Ideologically unbalanced universities risk blinding students to opposing views
THERE is nothing better than being a conservative at the University. Just enough like-minded individuals are present on Grounds to make one's political life bearable, while sufficient opposition exists to fully vet one's worldview by graduation. Being the political minority on Grounds does not place conservative students at a disadvantage. Rather, numerous personal benefits accrue to individuals who hold a minority political persuasion during their college years. As a conservative at a predominantly liberal institution, you learn to defend your beliefs, withstand intellectual challenges and adapt your worldview when someone presents a persuasive counterpoint.
I worry, however, that my liberal peers do not garner the same political benefits from their college experiences. The University appears to be a very insular culture, with liberal perspectives overrepresented compared to those from the right. Consider the 2008 presidential election when President Obama received 78 percent of the vote in Charlottesville, compared to 53 percent statewide. If those election results are any indication, then the Charlottesville community, including the scores of students who switched their registration to vote here, clearly shows a preference for liberal politics that is not representative of views statewide.
Universities historically have been hotbeds of political liberalism, and that continues today. "Professors are more likely to identify themselves as liberals than those in any other occupation," according to a recent article in The New York Times, which cites information from a study performed by Neil Gross and Ethan Fosse. Approximately 43 percent of professors identify themselves as liberal, compared to 9 percent who identify themselves as conservative.
Does this political bias impact the experience of the average college student? An article from Inside Higher Ed cites a study by Gordon Hewitt of Hamilton College and Mack Mariani of Xavier University that indicates between entering college and graduating student political ideology does shift slightly to the left. The study tracked changes in student political orientation over time to determine if political indoctrination was occurring on college campuses. The article says, however, "Whether the students attended a college that was more liberal or conservative did not correlate with the shift - which it would have had liberal professors been engaged in indoctrination." This study indicates that there is no systematic trend of discrimination against conservative students that can be traced to faculty perspectives.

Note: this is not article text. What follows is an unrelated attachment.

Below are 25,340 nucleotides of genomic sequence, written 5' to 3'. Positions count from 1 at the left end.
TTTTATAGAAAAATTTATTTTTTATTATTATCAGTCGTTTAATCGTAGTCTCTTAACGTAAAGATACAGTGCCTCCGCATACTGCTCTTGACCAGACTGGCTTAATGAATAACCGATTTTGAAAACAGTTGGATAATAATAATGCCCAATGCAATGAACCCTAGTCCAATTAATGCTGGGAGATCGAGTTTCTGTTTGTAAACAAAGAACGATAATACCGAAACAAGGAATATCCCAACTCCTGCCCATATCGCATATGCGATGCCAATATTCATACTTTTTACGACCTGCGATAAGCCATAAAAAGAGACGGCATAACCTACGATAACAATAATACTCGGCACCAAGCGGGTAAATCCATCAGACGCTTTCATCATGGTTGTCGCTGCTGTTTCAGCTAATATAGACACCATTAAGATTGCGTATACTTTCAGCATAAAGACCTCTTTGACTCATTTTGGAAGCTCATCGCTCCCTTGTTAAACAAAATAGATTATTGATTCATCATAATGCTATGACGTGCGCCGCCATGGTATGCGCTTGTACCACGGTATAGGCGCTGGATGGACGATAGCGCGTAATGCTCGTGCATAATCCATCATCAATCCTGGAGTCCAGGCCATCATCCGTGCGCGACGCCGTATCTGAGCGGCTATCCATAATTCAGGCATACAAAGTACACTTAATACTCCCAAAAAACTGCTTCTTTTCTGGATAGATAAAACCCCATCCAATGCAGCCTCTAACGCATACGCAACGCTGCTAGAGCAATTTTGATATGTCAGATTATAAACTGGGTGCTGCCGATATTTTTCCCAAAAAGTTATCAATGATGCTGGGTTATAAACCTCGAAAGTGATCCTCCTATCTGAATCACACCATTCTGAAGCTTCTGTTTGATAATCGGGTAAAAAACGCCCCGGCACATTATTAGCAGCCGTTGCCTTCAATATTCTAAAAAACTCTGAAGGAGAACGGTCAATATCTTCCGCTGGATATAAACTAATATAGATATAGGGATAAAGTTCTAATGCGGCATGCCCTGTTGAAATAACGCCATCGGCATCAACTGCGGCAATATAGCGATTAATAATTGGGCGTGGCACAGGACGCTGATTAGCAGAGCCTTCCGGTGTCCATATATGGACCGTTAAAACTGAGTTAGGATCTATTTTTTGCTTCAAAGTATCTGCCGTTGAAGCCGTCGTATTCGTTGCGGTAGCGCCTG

The study is interesting not necessarily because of its conclusions, but because of its assumptions. The fact that individuals sympathetic to liberal ideology dominate higher education is taken as a given, and the students' political shift to the left over the course of their education does not concern the authors so long as the shift cannot be attributed to faculty influence.
Strangely enough, I agree with the conclusions drawn by Inside Higher Ed. So what if liberals control universities? The real problem is not that one viewpoint is overrepresented, but that those who hold the viewpoint consider their worldview to be reality, rather than simply a lens through which they interpret the world.
Both liberals and conservatives are susceptible to this type of closed-mindedness. As soon as an idea that threatens the favored view of reality is proposed, the idea is assaulted - often along with its source - and swiftly disregarded. What makes the threat of this intellectual rabidity so dangerous on university campuses is that universities should be nurseries for uncommon ideas.
The whole point of education is to broaden the mind in the hope that new solutions will be developed for the problems facing society. That requires healthy debate and the ability of individuals to voice their opinions without being shouted down.
For me, the ideal of the Academical Village is encompassed in a quote written by Evelyn Beatrice Hall when describing the philosophy of Voltaire: "I disapprove of what you say, but I will defend to the death your right to say it." The risk inherent in a University dominated by one ideology is that we lose respect for those who hold opposing views. Students never should dismiss a minority viewpoint without first rationally considering its value. Sometimes, the most easily disregarded ideas are those that come closest to the truth.
Ginny Robinson's column appears Wednesdays in The Cavalier Daily. She can be reached at email@example.com.